|Photos by Staff Photographer Pinguino Kolb|
To a room filled to maximum capacity, Brian Warmoth, marketing manager at Devil’s Due Publications, took over the “Devil’s Due: Hack/Slash and Beyond! Panel” this evening to make a special announcement. “This has made it a very important week this week at Devil’s Due, as I grew up a comic book reader and I’m still a comic book reader, but when you get to work at a comic book publisher, one of the greatest honors you can have and one of the greatest joys you can take is finding a new way to publish comics,” Warmoth said. “A big part of what we are going to be doing over the near future is expanding what Devil’s Due really does as publisher and who we are working with. And we’ve partnered with a site on-line called TriggerStreet.com, [which is] run by two very fine gentleman we have waiting outside here to come in today. The first of which I think absolutely needs no introduction to you as he walks in here. Two fantastic gentleman Mr. Kevin Spacey and Mr. Dana Brunetti of Trigger Street.”
To a huge round of applause, in strode Lex Luthor himself, Kevin Spacey, alongside producer, and partner in Trigger Street, Dana Brunetti. Warmoth then asked for them to explain to the crowd exactly what Trigger Street was all about to which Spacey quipped “Dana?” and Brunetti quickly retorted with “Kevin?”.
Brunetti then took the opportunity to describe their joint project Trigger Street. “It’s a website we started in 2002 to basically be a platform for aspiring filmmakers and writers to have a place to get feedback and constructive criticism on their work,” Brunetti said. “So essentially, they don’t have to be in the industry, they could be in the middle of Iowa and get their work out there and have people read it, review it, critique it and give them feedback other than just their friends and family. Then beyond that, to take that and improve upon their talent, as well as hopefully getting some exposure and getting it in front of a producer or publisher like Devil’s Due and taking it to another level; to ultimately to get their work shown to a mass audience, which ultimately is what most of them want to do.”
So, what does Devil’s Due have to do with a site for movies and screenplays? Brunetti went on to explain further. “We cover every medium that can translate to film, except for comic books. So now we are adding comic books, and we are doing it with Devil’s Due. So hopefully, they will find material on there that will eventually make it to the printed page and then give us the ability to take it out and get it set up at a studio, and you’ll see it on the screen.”
“That’s right. Comic books are taking over Hollywood,” Spacey added to roaring applause from the audience.
At that point the floor was opened up to questions and answers. When asked how Brunetti and Spacey got interested in wanting to add comics to Trigger Street they explained that their company could never get a property like Batman, Iron Man or Superman, but that they could get one like Hellboy, Hack/Slash or Wanted. “This is a chance for us to get something that we wouldn’t normally be able to get, and to hit this market as well,” Brunetti said.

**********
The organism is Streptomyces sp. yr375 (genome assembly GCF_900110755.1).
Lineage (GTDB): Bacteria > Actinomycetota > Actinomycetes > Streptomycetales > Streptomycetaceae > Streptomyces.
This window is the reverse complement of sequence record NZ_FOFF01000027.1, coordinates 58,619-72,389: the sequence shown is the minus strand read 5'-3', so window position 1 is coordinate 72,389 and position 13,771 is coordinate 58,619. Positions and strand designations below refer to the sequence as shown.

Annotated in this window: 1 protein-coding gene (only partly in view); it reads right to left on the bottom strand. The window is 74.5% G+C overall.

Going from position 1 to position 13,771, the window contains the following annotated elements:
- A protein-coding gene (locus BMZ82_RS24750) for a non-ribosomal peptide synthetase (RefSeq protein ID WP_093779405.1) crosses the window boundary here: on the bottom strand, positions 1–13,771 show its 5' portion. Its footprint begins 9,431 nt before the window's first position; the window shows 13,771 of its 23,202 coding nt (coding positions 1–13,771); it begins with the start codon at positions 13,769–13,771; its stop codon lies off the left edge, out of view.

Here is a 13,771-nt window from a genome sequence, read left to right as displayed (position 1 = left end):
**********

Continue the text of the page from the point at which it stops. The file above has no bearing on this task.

“We can’t get Superman, we can only get him [Spacey] in it,” Brunetti joked of his partners role in “Superman Returns.” “And we hope a second time,” Spacey was quick to add.
The comic portion of Trigger Street had only been live thirty minutes when it was announced to the crowd that they had already received one submission. An audience member then asked about the book “Necro” which apparently was the title of the first comic book submission on Trigger Street. When the audience member was questioned further on how they knew about the book, he said that someone had whispered to him to ask about the title.
Another fan asked Spacey if he preferred playing a good guy or a bad guy, to which Spacey responded that it really depended on the circumstance. “I’ve had such a great time playing some really Machiavellian characters and I always try to bring a level of humor to them,” Spacey said. “It’s very hard when you’re playing a part to think of a character as “Oh this is an evil character or bad character” cause you kind of just have to play it and let people view it and have their own perspective on it. I’ve had a ball doing both, if it’s a good role and it’s well written whether it comes from an original idea or source material like Superman I feel really blessed that I’ve had a lot of good runs.”
When asked by a fan if he was signing any autographs later Spacey joked “They will, but I am fucking out of here. Sorry, I should remember there are people under 18 here, so I really shouldn’t say that kinda thing.”
The topic of discussion soon changed to the submission process for comics, which will be the same as for the other mediums on Trigger Street peer review. The first 25 submissions will not require you to review any other work, but after that, you will need to review four other works before you can upload another one of your own.
One last question was asked of the panel and that was the possible of a crossover with Cassie from Hack/Slash and Keyser Soeze, a character Spacey portrayed in “The Usual Suspects.” Spacey response was simply “Who is Keyser Soeze?”
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